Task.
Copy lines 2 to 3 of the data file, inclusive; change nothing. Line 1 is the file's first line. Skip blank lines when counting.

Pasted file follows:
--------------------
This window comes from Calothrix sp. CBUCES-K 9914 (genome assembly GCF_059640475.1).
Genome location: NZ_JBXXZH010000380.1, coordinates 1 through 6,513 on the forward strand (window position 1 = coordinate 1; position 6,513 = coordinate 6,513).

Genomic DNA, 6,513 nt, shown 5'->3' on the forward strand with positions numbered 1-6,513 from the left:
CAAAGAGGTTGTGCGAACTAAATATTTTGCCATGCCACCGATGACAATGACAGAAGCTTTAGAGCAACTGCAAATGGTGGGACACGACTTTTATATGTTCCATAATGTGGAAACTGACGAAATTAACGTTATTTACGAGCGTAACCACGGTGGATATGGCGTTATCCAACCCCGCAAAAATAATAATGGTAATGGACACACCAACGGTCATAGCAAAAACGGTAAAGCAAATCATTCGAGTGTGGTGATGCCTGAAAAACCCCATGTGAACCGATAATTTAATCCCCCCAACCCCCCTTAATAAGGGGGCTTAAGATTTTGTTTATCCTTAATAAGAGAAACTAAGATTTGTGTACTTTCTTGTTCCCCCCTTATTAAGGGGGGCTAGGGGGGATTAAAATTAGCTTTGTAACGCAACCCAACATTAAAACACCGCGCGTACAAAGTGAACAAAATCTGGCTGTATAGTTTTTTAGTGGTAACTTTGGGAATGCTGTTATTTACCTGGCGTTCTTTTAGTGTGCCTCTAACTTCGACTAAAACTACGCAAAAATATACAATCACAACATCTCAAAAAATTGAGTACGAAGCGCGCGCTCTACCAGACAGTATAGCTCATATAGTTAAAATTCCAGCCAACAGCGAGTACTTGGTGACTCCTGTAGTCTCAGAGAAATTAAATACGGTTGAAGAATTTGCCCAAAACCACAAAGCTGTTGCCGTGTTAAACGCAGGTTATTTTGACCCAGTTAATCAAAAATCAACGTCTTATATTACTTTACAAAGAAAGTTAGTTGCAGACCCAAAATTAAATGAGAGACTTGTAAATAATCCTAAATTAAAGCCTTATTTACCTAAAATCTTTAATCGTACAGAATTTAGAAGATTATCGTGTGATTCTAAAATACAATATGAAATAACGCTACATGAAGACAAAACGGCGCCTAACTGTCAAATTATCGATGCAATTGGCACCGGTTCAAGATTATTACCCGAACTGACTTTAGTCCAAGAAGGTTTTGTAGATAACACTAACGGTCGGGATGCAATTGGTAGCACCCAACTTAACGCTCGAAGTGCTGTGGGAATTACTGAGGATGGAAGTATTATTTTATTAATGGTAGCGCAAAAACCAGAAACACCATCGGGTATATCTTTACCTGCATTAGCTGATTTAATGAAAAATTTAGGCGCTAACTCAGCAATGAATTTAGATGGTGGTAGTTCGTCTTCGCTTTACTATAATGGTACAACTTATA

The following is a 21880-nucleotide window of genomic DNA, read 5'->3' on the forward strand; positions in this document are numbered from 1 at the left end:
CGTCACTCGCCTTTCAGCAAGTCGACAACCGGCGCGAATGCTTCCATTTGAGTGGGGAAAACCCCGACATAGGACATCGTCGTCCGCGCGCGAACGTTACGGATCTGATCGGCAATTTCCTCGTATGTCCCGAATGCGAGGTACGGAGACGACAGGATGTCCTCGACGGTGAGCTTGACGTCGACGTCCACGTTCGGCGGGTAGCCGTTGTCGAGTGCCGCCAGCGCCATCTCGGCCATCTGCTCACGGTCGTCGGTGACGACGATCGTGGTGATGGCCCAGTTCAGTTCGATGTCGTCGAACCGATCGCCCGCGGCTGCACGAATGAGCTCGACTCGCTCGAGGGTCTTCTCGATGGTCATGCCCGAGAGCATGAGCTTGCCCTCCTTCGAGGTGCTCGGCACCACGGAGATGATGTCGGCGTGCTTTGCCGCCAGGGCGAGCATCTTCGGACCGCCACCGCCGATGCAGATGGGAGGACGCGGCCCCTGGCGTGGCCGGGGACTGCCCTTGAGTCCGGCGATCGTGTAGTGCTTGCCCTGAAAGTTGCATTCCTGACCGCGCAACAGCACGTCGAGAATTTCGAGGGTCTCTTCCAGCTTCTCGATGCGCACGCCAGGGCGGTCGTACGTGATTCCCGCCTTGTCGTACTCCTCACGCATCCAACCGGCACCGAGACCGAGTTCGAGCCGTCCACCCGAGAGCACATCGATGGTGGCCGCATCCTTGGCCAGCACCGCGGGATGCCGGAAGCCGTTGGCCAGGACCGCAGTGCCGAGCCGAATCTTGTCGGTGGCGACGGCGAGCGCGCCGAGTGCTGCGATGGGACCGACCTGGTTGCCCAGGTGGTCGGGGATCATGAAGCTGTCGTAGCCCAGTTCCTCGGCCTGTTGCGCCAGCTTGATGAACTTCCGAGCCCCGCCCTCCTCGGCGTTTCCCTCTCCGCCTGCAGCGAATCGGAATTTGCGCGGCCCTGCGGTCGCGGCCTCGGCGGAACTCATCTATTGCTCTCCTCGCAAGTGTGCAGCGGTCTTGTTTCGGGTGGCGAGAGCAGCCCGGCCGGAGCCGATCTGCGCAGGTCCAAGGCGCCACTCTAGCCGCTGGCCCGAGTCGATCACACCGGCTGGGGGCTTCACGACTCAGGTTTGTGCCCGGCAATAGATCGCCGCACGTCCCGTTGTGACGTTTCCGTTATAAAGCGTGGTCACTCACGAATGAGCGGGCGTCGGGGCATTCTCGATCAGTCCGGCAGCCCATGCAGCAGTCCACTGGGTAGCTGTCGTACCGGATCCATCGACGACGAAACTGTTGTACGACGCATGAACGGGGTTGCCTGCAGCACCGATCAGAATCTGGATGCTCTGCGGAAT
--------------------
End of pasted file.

Genome location: NZ_JBXXZH010000380.1, coordinates 1 through 6,513 on the forward strand (window position 1 = coordinate 1; position 6,513 = coordinate 6,513).

Genomic DNA, 6,513 nt, shown 5'->3' on the forward strand with positions numbered 1-6,513 from the left: